Supplemental insurance is insurance that covers expenses your regular policy doesn't cover, but it is not a substitute for your regular insurance. Supplemental insurance can add coverage to many types of insurance policies, including disability, health, liability and auto insurance. It may cover excess liability, additional health costs, living expenses, the costs of disability and other costs not covered by your basic policy. Supplemental insurance can help you remain financially stable in the event of a severe illness, injury or other catastrophe, but it can also be an unnecessary financial burden.
The primary disadvantage of supplemental insurance is that it adds additional expenses to your monthly budget. Supplemental insurance is typically less expensive than traditional insurance, but if you're already paying expensive premiums, the additional expense can be burdensome. This additional cost can be worthwhile if you need the extra coverage -- for example, supplemental health insurance for a severe or chronic illness can save you from having to pay what your primary policy doesn't. Examine your budget to determine if you can afford the additional cost of supplement insurance, and weigh your potential risks before deciding if you need it.
Some forms of primary insurance are job or location-dependent. Insurance provided by your employer, for example, won't generally travel with you to a new job. Medicare benefits are split between the federal government and your state, so your Medicare coverage may change if you move to another state. But you own your supplemental insurance, and it's not dependent on your location or job, which means it travels with you even if you move to another state or change jobs. With some supplemental insurance plans, however, you'll need to exhaust your primary insurance plan before your supplemental coverage kicks in.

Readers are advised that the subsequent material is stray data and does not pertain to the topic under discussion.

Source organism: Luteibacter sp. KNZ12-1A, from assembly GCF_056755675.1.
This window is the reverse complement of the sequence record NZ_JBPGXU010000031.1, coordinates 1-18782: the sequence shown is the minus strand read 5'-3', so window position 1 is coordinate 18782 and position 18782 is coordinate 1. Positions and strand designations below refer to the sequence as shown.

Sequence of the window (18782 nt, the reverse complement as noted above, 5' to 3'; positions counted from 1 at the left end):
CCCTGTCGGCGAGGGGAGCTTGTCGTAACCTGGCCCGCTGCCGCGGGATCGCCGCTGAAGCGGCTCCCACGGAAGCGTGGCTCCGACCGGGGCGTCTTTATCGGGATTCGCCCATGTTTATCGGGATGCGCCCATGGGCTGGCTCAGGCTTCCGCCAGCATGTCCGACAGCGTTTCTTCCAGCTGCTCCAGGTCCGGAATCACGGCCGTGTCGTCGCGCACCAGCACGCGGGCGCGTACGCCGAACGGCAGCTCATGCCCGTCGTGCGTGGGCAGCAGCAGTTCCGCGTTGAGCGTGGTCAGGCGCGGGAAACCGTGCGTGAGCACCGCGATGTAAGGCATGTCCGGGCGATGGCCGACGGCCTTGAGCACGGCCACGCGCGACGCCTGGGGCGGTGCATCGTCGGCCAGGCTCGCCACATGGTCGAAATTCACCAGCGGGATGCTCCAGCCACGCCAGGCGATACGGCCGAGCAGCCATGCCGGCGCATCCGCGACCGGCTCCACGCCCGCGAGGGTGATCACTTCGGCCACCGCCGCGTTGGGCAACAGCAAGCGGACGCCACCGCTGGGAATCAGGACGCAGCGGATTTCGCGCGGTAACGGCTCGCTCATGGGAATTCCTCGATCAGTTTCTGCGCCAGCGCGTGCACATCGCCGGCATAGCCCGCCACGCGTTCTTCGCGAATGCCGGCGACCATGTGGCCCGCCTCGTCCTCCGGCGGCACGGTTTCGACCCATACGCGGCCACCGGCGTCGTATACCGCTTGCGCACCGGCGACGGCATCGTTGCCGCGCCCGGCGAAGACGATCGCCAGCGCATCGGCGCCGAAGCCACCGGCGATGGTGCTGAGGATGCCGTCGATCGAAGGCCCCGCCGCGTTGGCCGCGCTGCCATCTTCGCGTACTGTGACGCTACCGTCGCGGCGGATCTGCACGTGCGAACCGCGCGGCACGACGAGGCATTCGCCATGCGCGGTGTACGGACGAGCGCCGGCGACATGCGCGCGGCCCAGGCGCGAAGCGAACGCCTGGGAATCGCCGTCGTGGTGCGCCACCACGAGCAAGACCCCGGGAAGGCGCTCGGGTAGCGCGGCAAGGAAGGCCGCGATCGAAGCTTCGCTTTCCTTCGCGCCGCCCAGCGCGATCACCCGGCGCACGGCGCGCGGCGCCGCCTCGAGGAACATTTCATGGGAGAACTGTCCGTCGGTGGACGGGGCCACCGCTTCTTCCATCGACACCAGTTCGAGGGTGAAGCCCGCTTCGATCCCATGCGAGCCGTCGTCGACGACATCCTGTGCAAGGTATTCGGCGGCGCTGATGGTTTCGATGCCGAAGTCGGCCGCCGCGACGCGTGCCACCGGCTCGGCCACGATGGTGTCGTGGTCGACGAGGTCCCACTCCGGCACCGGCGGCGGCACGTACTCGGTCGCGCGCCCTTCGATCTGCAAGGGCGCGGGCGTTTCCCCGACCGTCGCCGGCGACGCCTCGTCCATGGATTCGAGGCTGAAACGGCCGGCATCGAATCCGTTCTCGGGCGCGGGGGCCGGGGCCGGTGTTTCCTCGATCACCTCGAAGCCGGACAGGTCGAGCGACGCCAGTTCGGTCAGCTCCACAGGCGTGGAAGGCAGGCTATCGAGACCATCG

Supplemental policies can cover a wide variety of expenses. For example, supplemental disability coverage might provide pet care if you are disabled. Supplemental health insurance might cover the unreimbursed costs of time off from work if you are ill. Excess liability coverage will cover attorney's fees if you are sued, and excess auto or health insurance could cover housecleaning if you are injured in a car accident. Not all policies cover all of these expenses, but purchasers can choose policies that provide coverage for their specific predictable needs.
Like traditional insurance policies, supplemental policies have coverage limits, and you'll typically need to exhaust your primary policy before supplemental coverage takes over. Your health insurance, for example, might not cover some expenses, or it might have exclusions based upon your perceived risk or pre-existing medical conditions. An umbrella liability policy, for example, might not cover certain risks taken by your business.
Van Thompson is an attorney and writer. A former martial arts instructor, he holds bachelor's degrees in music and computer science from Westchester University, and a juris doctor from Georgia State University. He is the recipient of numerous writing awards, including a 2009 CALI Legal Writing Award.